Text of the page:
Jaco Booyens was born in South Africa where he lived with his sister, his brother, and his single mother. At the age of 18, Jaco’s 12-year-old sister went missing and was sold into sex trafficking. Jaco wouldn’t see his sister for another six years.
Booyens was invited by Turning Point USA to give a speech to CMU students about his experiences with human trafficking.
“(Politicians) stay away from the heavy stuff,” Booyens said. “It is a silent epidemic in our country that no one wants to talk about.”
For Booyens, sex trafficking is an “everyone” issue. Regardless of one’s religious, political or social views, sex trafficking is the one thing that is not up for debate, he said.
“We need to draw a line in the sand and say, ‘Stop selling children for sex’,” Booyens said.
Sex trafficking does not discriminate, Booyens said. It can affect anyone from any ethnicity, gender, financial status, or race. The most important thing we can do to help eliminate this problem is to speak up, he said.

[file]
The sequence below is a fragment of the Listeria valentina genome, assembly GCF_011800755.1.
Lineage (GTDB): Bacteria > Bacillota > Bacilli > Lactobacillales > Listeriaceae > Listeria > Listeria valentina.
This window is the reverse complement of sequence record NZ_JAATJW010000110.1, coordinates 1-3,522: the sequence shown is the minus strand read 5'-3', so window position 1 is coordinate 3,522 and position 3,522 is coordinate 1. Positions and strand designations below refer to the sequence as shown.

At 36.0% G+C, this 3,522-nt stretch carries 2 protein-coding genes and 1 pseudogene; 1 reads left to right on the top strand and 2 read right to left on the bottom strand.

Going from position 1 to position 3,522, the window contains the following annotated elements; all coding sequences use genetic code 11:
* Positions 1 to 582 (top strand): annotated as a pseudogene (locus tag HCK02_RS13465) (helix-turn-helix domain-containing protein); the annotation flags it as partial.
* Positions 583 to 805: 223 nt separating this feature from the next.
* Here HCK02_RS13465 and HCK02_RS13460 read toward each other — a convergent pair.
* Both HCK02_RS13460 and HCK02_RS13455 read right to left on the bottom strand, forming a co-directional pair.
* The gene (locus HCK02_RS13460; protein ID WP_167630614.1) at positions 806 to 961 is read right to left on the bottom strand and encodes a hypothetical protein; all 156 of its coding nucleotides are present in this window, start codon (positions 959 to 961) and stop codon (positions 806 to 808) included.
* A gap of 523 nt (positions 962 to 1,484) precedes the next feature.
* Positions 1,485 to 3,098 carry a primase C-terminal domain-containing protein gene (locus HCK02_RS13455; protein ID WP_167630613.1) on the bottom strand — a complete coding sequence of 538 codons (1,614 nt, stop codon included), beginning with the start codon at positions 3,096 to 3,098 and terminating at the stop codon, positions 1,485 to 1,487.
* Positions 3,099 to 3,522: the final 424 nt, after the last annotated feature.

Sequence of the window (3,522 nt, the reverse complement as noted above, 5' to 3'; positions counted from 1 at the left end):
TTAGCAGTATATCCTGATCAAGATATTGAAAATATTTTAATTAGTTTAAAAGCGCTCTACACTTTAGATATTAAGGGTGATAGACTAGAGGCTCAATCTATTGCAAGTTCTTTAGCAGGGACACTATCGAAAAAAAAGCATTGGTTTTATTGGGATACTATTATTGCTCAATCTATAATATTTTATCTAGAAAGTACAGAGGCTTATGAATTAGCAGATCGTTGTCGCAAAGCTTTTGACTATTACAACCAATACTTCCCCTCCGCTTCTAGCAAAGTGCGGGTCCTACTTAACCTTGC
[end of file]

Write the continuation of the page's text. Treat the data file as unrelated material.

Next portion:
“We’re never going to fight this thing unless the public gets involved,” said Booyens.
Students can do certain things to ensure their safety, he said. If something doesn’t quite look right, it probably isn’t. Don’t be afraid to say something. If students start to get a feeling in the pit of their stomach that tells them they should leave a situation, they should leave, he said.
Booyens gave another piece of advice based on his personal experiences. If a student sees a tattoo void of any personal or artistic value, Booyens said it could be a brand. Brands are a common identification tactic used in sex trafficking and students should say something if they see one, he said.
Students should be proactive to protect their fellow students, Booyens said.
“Report smoke, not a fire.”